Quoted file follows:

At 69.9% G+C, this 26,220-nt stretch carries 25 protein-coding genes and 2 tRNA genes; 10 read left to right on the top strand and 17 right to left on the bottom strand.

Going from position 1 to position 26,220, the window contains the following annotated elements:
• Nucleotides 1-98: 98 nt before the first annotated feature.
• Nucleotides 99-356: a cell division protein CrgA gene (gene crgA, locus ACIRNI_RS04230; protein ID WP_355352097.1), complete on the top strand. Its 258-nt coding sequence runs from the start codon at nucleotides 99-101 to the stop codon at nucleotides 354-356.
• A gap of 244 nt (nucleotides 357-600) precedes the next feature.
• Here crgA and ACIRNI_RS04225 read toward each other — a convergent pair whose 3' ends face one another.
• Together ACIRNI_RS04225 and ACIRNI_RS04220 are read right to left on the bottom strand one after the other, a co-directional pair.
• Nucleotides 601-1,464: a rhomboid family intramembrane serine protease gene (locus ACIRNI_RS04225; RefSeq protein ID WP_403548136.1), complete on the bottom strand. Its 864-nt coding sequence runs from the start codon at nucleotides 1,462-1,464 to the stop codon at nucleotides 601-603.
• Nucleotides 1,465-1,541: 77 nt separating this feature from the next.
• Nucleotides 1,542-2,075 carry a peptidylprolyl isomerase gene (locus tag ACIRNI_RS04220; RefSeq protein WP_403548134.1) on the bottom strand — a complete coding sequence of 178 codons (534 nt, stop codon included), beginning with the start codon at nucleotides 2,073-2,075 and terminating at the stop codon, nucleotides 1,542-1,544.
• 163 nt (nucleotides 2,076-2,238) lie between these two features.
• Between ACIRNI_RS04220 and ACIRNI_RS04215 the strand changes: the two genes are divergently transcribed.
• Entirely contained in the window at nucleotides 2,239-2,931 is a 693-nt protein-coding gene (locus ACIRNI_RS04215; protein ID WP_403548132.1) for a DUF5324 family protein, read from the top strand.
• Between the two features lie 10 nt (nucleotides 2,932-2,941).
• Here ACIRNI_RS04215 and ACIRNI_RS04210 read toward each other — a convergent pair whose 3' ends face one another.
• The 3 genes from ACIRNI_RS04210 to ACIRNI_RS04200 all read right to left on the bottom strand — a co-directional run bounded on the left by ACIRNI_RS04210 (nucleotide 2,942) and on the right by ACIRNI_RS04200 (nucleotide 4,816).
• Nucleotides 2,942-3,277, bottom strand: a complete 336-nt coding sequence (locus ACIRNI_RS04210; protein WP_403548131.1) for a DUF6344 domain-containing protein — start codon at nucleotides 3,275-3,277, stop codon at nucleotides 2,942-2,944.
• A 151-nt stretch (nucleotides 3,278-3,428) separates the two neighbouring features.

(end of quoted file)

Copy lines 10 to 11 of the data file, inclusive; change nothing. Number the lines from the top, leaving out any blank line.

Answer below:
• Nucleotides 1,542-2,075 carry a peptidylprolyl isomerase gene (locus tag ACIRNI_RS04220; RefSeq protein WP_403548134.1) on the bottom strand — a complete coding sequence of 178 codons (534 nt, stop codon included), beginning with the start codon at nucleotides 2,073-2,075 and terminating at the stop codon, nucleotides 1,542-1,544.
• 163 nt (nucleotides 2,076-2,238) lie between these two features.